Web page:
Physiotherapy for a person with an injured spinal cord should start as soon as possible after injury. People who have suffered from a spinal cord injury benefit from specialist neurological physiotherapy which will concentrate on maintaining tissue capability increasing muscle strength and maximising potential and promoting independence. Treatment will focus on:

  • Increasing muscle strength above the level of injury to reduce muscle weakness

  • Maintaining muscle, tissue length and range of movement below the level of injury

  • Muscle stretching below the level of injury to help lengthen tight muscles and reduce stiffness

  • Regular standing to weight bear and improve function of internal organs

  • Exercises to improve balance and confidence

  • Teaching wheel chair skills which includes pushing and turning the chair, operating the brakes, and removing the footplates and armrests

  • Breathing control and assisted coughing if appropriate to maintain a clear chest

  • Teaching transfers (getting in and out of a wheelchair, bed, car, shower/bath and onto and off a toilet) to improve safety and promote independence

  • Advice on orthotic devices

  • Advice on positioning to help posture and prevent pressures sores

  • Improving safety

  • Increasing energy levels

  • Reducing pain and muscle spasms

  • Hydrotherapy treatment


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Acquired/traumatic brain injury

Many traumatic brain injury (TBI) survivors & those with an acquired brain injury (ABI) are left with significant disability. The brain is, however, very adaptable and, with the correct physiotherapy input, recovery can take place over a period of years. People often witness a rapid period of recovery in the first few weeks following a TBI, followed by a slower recovery over the following years. To gain the maximum recovery, physio treatment should be continued immediately once you leave hospital until your full potential has been reached. After a TBI many people experience difficulties performing tasks that were previously simple. This can make everyday life a struggle for both you and those close to you. TNP therapists will advise you on the use of walking aids, splints, supports and home equipment to make your life easier. During treatment sessions our neurological physiotherapists will lead you through a progressive programme of functional exercises to increase your mobility and muscle control. The physiotherapists at TNP will usually teach you (and if appropriate carers) exercises to be continued between treatment sessions. Neurological physiotherapy can help:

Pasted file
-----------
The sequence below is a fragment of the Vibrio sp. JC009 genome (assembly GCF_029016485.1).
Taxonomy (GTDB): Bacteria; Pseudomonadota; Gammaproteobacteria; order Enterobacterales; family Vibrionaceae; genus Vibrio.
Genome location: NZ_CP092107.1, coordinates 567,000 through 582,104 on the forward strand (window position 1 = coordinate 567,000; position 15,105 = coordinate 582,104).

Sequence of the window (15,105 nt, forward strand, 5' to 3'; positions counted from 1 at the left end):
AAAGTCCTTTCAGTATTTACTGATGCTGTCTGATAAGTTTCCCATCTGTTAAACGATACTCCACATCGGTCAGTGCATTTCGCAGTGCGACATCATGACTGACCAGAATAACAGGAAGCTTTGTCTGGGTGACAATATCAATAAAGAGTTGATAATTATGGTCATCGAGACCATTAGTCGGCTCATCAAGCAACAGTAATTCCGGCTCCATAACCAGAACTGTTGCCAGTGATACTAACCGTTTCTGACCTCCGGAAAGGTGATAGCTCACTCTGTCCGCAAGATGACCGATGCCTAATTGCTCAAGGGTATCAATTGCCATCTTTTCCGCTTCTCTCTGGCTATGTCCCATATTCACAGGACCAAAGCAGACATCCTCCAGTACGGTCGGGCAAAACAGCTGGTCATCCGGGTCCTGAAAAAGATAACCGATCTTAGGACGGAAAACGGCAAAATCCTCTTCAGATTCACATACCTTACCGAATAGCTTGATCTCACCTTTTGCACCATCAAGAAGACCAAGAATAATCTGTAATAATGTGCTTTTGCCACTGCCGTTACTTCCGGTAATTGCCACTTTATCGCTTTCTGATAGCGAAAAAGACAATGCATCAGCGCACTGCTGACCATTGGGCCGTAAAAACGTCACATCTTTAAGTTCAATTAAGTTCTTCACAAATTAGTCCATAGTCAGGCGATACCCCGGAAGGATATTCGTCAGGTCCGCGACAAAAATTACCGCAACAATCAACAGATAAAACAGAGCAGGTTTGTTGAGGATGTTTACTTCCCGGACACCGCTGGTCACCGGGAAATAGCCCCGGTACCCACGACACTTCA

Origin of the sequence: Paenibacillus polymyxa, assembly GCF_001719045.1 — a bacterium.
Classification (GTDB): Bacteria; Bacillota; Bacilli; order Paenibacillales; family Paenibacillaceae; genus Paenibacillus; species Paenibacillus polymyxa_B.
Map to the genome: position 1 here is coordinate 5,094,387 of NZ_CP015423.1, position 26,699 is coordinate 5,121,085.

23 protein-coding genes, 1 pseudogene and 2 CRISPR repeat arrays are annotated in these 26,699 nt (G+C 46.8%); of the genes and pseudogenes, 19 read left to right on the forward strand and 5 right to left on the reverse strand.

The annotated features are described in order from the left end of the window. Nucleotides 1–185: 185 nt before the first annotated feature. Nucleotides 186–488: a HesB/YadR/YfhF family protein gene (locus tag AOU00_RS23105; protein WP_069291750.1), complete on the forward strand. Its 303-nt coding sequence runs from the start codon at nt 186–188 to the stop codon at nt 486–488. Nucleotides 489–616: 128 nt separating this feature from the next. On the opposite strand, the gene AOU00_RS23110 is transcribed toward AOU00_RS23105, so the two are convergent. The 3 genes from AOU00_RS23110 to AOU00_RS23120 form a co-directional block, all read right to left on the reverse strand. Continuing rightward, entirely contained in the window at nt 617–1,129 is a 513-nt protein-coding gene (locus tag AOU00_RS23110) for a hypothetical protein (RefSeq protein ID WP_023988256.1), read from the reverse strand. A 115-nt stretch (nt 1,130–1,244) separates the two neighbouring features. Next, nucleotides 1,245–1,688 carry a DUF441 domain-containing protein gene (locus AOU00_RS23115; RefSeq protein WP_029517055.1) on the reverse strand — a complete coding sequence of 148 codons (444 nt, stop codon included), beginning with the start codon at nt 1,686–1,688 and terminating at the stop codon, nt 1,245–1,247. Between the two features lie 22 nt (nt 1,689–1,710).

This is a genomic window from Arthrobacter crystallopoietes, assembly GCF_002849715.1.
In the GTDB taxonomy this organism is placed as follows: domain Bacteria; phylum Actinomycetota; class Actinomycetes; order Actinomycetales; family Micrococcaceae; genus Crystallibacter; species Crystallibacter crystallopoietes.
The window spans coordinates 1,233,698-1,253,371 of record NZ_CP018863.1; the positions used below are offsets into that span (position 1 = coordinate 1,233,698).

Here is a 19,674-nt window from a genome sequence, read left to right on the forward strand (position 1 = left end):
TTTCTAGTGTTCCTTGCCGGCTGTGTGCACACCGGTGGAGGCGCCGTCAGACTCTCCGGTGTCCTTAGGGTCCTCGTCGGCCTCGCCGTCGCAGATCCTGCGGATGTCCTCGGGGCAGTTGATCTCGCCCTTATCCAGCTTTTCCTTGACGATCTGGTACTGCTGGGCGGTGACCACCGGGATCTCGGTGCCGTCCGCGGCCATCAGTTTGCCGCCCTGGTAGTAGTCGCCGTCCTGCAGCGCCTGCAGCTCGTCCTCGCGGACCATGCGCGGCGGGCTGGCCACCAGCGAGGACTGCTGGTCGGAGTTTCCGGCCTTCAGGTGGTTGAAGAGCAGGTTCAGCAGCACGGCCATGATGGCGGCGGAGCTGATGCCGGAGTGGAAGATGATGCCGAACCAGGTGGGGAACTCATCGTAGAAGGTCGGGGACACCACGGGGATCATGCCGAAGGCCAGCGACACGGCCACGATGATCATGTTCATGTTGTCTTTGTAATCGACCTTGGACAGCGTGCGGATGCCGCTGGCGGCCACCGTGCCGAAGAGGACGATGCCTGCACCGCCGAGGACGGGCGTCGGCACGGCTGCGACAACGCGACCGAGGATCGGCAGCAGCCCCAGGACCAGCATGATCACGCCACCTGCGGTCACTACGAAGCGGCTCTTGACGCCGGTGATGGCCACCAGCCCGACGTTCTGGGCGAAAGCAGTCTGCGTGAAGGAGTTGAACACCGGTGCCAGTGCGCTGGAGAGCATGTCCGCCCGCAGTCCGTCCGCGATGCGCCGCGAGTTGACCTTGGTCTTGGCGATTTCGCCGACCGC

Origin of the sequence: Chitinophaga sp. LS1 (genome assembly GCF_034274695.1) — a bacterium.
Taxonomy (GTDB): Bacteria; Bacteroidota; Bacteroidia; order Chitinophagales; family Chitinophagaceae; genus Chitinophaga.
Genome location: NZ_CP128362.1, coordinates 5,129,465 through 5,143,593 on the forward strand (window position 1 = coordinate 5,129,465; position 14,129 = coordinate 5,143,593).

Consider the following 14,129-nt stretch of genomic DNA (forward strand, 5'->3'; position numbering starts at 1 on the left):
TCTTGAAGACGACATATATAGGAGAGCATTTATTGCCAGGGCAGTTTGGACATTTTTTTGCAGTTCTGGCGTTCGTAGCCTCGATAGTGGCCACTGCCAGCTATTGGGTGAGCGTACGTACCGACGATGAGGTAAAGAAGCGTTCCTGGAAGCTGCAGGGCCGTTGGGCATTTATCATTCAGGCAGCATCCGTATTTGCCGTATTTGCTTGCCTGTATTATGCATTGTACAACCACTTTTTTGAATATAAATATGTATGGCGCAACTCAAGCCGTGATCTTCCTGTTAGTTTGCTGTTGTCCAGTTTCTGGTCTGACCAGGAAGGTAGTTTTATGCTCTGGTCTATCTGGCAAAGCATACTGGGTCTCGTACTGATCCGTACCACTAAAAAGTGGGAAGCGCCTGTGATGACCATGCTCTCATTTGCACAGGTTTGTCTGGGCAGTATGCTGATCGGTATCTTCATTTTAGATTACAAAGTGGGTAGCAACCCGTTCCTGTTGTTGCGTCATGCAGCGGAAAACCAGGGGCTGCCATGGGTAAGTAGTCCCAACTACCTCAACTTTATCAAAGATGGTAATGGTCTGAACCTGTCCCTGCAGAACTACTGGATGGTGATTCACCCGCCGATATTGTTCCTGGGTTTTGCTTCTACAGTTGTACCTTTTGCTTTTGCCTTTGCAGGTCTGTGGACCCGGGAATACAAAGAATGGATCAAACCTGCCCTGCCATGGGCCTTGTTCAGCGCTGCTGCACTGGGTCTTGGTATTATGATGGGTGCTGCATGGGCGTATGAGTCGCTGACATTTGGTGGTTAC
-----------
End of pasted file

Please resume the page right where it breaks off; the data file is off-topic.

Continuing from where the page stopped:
• improve balance and walking

  • increase ability to roll / move in bed / sit / stand

  • reduce muscle spasms, pain and stiffness

  • increase strength

  • retrain normal patterns of movement

  • increase affected arm and leg function

  • increase energy levels

  • increase independence and quality of life

  • decrease risk of falls

  • integration back into day to day activities

  • implementation of strategies to help overcome the many barriers of brain injuries